The ant scurried through the long, winding, narrow paths of the ant hill. Past another worker that carried a big crumb, through one chamber full of cocoons and one of eggs and finally to its goal, to the throne room, where the Queen herself rested on a bed of dirt and mouldering pieces of needles. The ant told her that it had found food, plenty of food not far away from the hill. The Queen passed the news on to the other workers and soon an ant track to the new- found, food-rich area had been made.
The area consisted of a ruffled, black, furclad heap.

Perfectly camouflaged in its brown, spotted body, stood a hen pheasant at the edge of the wood. She walked slowly along it to search for food. Suddenly she saw an ant track that twisted unsteadily between the bushes. Ants were not her favourite food, but these made her curious. They didn't run straight forward as common ants, no, they made little pirouettes and curls and nearly lost the track. The pheasant tasted a couple of them and quite delighted raised her head. How lovely they tasted! And she who had used to despise ants. Happily she began to eat, much more than she really needed. It tasted so good that she couldn't bring herself to stop.

The head of state frowned when he walked. He mused over a difficult problem. Several countries fought a war in the middle of Europe and the question was if Sweden should let go of its neutrality to help a union colleague that was in a bad position. Because of the development of a new fighter aircraft that now finally seemed to work properly, Sweden's army was strong.
In a month the parliamentary vote would take place and this afternoon he would inform his party about his own opinions. Evidently his party was the determining factor, because the other parties already knew what they thought. If he said no most of the members of his party would vote no and the result also be no, if he said yes the result would similarly be yes. The destiny of many people, perhaps their lives, rested with him.
The head of state continued, with the fowling-piece across his shoulder. A walk in the forest on his own grounds usually cleared his head a bit. In addition it was always a possibility that he could shoot a partridge or another bird for lunch.
He bent a branch aside and forced his way out on a field. Then he saw something most uncommon. A pheasant ran quite unfrightened in wide circles in the middle of the field. Incapable to resist the opportunity he raised the gun and shot.

The head of state, who had for a long time secretly been an alcoholic and now finally managed to quit drinking, had water to the delicious meal. A wonderful pheasant, this, he thought. But suddenly he felt the need for something... something stronger than water. He hadn't had one drop of liquor in many years, but...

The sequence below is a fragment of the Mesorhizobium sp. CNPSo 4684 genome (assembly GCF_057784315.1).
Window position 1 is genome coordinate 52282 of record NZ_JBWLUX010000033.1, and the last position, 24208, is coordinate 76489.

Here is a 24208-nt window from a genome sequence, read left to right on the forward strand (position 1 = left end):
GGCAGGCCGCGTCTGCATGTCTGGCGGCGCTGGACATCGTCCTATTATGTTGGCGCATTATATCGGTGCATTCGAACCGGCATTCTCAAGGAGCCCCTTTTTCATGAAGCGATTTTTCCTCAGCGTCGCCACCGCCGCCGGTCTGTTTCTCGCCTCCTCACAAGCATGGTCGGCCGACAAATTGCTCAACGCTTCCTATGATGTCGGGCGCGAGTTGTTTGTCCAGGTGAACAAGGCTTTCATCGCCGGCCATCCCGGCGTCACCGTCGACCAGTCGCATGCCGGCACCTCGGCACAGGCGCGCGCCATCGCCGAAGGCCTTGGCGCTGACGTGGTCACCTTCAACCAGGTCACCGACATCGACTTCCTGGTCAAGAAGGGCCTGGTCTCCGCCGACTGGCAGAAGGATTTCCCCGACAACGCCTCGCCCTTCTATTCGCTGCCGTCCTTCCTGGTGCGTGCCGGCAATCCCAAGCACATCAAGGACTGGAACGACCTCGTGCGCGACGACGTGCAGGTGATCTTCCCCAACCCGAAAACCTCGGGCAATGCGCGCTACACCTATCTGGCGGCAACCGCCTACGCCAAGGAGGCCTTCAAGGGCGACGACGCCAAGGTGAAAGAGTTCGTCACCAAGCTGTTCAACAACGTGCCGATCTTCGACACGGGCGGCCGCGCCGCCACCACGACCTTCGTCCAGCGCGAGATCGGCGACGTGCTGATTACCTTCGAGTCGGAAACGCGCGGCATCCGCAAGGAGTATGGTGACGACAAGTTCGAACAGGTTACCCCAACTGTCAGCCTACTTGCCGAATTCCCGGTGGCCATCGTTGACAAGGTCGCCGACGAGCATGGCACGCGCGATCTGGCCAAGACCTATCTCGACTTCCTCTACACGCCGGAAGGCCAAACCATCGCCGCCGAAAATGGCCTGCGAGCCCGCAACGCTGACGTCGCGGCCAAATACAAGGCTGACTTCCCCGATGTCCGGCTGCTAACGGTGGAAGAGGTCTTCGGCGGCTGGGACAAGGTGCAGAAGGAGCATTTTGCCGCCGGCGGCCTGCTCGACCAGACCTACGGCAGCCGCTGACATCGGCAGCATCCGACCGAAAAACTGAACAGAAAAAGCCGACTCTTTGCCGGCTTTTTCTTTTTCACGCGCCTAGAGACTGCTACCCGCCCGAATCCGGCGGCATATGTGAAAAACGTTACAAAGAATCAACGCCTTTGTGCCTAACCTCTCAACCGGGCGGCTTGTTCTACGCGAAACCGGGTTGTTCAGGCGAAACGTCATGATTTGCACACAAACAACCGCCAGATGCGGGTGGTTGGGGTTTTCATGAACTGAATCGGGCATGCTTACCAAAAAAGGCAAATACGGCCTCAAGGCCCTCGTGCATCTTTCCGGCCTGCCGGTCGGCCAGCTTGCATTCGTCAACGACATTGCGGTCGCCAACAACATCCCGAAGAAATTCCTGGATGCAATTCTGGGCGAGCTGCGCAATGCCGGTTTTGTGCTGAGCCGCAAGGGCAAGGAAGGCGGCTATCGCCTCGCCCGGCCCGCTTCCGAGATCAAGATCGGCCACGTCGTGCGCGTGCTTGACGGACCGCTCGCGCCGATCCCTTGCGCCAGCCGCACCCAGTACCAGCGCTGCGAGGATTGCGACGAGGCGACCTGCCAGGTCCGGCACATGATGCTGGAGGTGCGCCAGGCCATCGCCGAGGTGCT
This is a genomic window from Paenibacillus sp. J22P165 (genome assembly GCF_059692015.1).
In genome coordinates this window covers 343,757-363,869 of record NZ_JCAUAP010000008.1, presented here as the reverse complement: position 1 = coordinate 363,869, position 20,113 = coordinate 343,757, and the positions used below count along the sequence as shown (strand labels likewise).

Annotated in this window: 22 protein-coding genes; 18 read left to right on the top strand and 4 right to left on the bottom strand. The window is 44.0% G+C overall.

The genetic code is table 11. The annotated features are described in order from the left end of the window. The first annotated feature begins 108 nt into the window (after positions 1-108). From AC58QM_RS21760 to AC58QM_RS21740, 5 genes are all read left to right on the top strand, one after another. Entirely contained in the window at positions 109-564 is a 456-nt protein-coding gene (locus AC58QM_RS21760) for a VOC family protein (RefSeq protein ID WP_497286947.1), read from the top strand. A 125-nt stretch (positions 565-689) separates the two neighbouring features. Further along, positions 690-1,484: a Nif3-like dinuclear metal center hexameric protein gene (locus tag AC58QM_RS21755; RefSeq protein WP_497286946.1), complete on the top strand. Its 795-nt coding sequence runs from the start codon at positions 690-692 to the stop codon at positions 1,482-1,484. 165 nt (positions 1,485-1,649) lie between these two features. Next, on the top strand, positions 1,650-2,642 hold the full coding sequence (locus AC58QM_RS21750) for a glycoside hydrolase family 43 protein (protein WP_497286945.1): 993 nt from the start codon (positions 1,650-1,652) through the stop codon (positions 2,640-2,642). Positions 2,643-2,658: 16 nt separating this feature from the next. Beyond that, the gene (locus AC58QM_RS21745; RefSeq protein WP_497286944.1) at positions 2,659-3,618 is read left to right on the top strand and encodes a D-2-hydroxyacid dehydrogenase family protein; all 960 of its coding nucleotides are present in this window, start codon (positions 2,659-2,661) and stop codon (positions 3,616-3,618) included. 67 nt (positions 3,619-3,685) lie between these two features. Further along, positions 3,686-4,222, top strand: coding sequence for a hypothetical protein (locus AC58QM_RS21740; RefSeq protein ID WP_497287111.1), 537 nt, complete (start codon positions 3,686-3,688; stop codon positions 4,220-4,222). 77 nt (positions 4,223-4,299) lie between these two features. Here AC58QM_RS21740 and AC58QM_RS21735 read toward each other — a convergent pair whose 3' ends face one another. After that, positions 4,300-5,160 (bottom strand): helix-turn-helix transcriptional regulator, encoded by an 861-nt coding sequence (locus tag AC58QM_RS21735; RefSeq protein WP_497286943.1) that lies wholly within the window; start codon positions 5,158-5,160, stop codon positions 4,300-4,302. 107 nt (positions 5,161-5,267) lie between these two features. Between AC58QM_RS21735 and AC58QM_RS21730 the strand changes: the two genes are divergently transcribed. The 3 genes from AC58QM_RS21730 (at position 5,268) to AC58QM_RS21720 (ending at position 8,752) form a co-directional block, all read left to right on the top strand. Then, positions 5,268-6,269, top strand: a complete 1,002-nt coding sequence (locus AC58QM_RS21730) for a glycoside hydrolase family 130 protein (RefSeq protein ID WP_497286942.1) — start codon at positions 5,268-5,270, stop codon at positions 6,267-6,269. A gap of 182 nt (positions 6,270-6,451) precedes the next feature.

His better self fought a great battle that it unfortunately lost, and he went to the pantry where he dug out a bottle of exclusive champagne that he couldn't separate from when he got rid of all other stronger drinks in the house. This one costed so much, he would give it away to somebody instead.
When it was only a little bit champagne in the bottom left, the head of state suddenly made a decision.
"With our JAS we can not possibly loose", he said aloud to nobody in particular and emptied the bottle before he went to the afternoon meeting of the party.

That year a wing of Swedish JAS attacked the biggest of the participants in the war. But a technical error appeared in many of the aeroplanes, and their engines stopped. One of them so entirely fell out of its course that it crashed right on the control tower where the Supreme Commander and several generals were. The rest of the wing, which now lacked guidance, were quickly shot down.
A couple of days later came a revenge action and one thing led to another and ended with a Third World War and finally one atom bomb after the other.

5000 years later the Earth had recovered again, much appreciated by the mutated giant bats who then lived there and were the only survivors of the atom catastrophe.

Morale: It is never good to drink alcohol.


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1998 Jemima & Carl-Henrik Hammarlund. All rights reserved.